The 1850s

The 1860s

The 1870s

The 1880s

Early 20th Century

The 1920s

The 1930s

Post World War II

The 1960s

The 1970s

The 1980s

All text from:
The Park and the People

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Reshaping Park Politics   |   Modifying the Park Landscape
Easing the "Iron Rules"   |   Sex and Sex Crimes in the Park

Sex and Sex Crimes in the Park
Courting had long been a part of the park scene, but nineteenth-century observers noted with increasing frequency that the park had become a "trysting place" for "young people who work in the factories and shops." [Ch1238] One report on an early Sunday concert observed that a mechanic's sixteen-year-old daughter and her friend from the upstairs tenement had "at the first opportunity slip[ped] away to mingle in the crowd and pick up more congenial companions from the male friends they [were] ... sure to find." [Ch1239]

But where women found freedom, some male observers sensed danger. The sensational National Police Gazette wrote luridly of the "perils of the park," which included "murderous attacks upon the chastity of pure-minded young females" -- apparently a reference to men exposing themselves. The Police Gazette was especially distressed that this "crime of a most revolting nature has left its ordinary haunts in some of the streets and byways of the city and established its headquarters in Central Park." [Ch1241]

The fragmentary police records of the period bear out to some extent the Gazette's alarm over new sexual behavior and assaults in the park. In the 1860s crimes relating to "decency," or sexuality, did not even rate a separate listing in the park arrest statistics, although a few such arrests may have been counted among the "other offenses." By the late 1870s and the 1880s, "indecent exposure," "indecent conduct," "indecent assault," "crime against nature," "cohabiting," "sodomy," "attempted rape," and "rape" all appeared in the arrest classification scheme. Still, the arrest levels for such crimes were considerably lower than the sensational coverage would suggest. They accounted for fewer than 6 percent of arrests in all city parks between 1879 and 1886; in those same years, only one man was arrested for rape in a city park. [Ch1242]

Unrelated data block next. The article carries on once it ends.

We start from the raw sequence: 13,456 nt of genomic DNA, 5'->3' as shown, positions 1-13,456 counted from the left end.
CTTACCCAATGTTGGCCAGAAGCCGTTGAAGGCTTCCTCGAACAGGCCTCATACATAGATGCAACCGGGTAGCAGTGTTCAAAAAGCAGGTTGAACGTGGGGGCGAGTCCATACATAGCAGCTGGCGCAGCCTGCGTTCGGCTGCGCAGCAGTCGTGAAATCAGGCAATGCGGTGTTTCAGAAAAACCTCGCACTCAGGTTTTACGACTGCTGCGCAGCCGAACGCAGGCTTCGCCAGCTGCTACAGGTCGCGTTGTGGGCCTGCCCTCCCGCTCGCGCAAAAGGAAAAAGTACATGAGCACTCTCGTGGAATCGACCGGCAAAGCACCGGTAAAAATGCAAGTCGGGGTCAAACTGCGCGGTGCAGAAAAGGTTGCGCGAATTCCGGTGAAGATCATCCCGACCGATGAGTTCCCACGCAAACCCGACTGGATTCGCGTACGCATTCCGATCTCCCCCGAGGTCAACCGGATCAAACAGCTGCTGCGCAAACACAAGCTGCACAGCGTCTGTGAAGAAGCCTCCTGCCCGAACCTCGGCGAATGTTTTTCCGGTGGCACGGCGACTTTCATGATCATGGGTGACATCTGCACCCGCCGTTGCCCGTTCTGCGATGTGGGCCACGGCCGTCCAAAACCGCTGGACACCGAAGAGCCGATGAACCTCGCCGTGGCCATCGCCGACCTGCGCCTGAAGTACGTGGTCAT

Prostitution, illicit sexuality, and violence against women were far from unusual in late nineteenth-century New York, but as far as we can tell, the demimonde flourished in downtown streets, saloons, and brothels, not in uptown parks. And -- as is true today -- women faced as much danger from assault by their husbands and others in their homes as by strangers in the parks. Perhaps Central Park's only attempted murder in the 1880s was Bertram Rodway's shooting of his estranged wife in the bushes near the southwestern Playground. [Ch1243]

If "public" threats in the park were less grave than newspaper reports implied, why was there so much talk about peril? Was Central Park "no longer a safe place for women and children"? Editors expected Central Park, unlike the city, to be free of crime. Moreover, journalists recognized the public fascination with the seeming paradox of urban dangers lurking in a pastoral pleasure ground. In 1872 when an out-of-town-visitor became the first person murdered in the course of a robbery in the park, the Times mourned that "murder has actually stained the turf of that green fairy land." [Ch1244]


Reshaping Park Politics   |   Modifying the Park Landscape
Easing the "Iron Rules"   |   Sex and Sex Crimes in the Park